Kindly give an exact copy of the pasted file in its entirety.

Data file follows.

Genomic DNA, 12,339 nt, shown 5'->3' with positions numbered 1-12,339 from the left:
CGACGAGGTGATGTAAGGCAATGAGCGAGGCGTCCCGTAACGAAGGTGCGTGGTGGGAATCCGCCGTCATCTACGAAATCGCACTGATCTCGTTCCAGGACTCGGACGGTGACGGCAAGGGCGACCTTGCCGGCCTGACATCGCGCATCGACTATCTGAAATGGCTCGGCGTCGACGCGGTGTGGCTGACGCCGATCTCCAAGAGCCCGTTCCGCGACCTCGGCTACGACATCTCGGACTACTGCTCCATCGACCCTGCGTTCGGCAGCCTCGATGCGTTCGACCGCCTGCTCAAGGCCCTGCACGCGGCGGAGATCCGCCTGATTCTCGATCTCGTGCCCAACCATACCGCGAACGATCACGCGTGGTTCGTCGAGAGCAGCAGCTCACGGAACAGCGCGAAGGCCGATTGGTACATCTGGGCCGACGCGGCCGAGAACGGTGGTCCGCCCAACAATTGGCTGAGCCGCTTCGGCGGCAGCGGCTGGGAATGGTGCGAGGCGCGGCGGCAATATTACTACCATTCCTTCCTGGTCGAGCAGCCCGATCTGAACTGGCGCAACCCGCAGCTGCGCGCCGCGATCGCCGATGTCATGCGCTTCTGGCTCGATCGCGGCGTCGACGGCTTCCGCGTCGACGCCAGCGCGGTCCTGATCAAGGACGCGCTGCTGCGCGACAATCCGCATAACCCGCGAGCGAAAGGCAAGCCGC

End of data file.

Genomic DNA, 12,339 nt, shown 5'->3' with positions numbered 1-12,339 from the left:
CGACGAGGTGATGTAAGGCAATGAGCGAGGCGTCCCGTAACGAAGGTGCGTGGTGGGAATCCGCCGTCATCTACGAAATCGCACTGATCTCGTTCCAGGACTCGGACGGTGACGGCAAGGGCGACCTTGCCGGCCTGACATCGCGCATCGACTATCTGAAATGGCTCGGCGTCGACGCGGTGTGGCTGACGCCGATCTCCAAGAGCCCGTTCCGCGACCTCGGCTACGACATCTCGGACTACTGCTCCATCGACCCTGCGTTCGGCAGCCTCGATGCGTTCGACCGCCTGCTCAAGGCCCTGCACGCGGCGGAGATCCGCCTGATTCTCGATCTCGTGCCCAACCATACCGCGAACGATCACGCGTGGTTCGTCGAGAGCAGCAGCTCACGGAACAGCGCGAAGGCCGATTGGTACATCTGGGCCGACGCGGCCGAGAACGGTGGTCCGCCCAACAATTGGCTGAGCCGCTTCGGCGGCAGCGGCTGGGAATGGTGCGAGGCGCGGCGGCAATATTACTACCATTCCTTCCTGGTCGAGCAGCCCGATCTGAACTGGCGCAACCCGCAGCTGCGCGCCGCGATCGCCGATGTCATGCGCTTCTGGCTCGATCGCGGCGTCGACGGCTTCCGCGTCGACGCCAGCGCGGTCCTGATCAAGGACGCGCTGCTGCGCGACAATCCGCATAACCCGCGAGCGAAAGGCAAGCCGC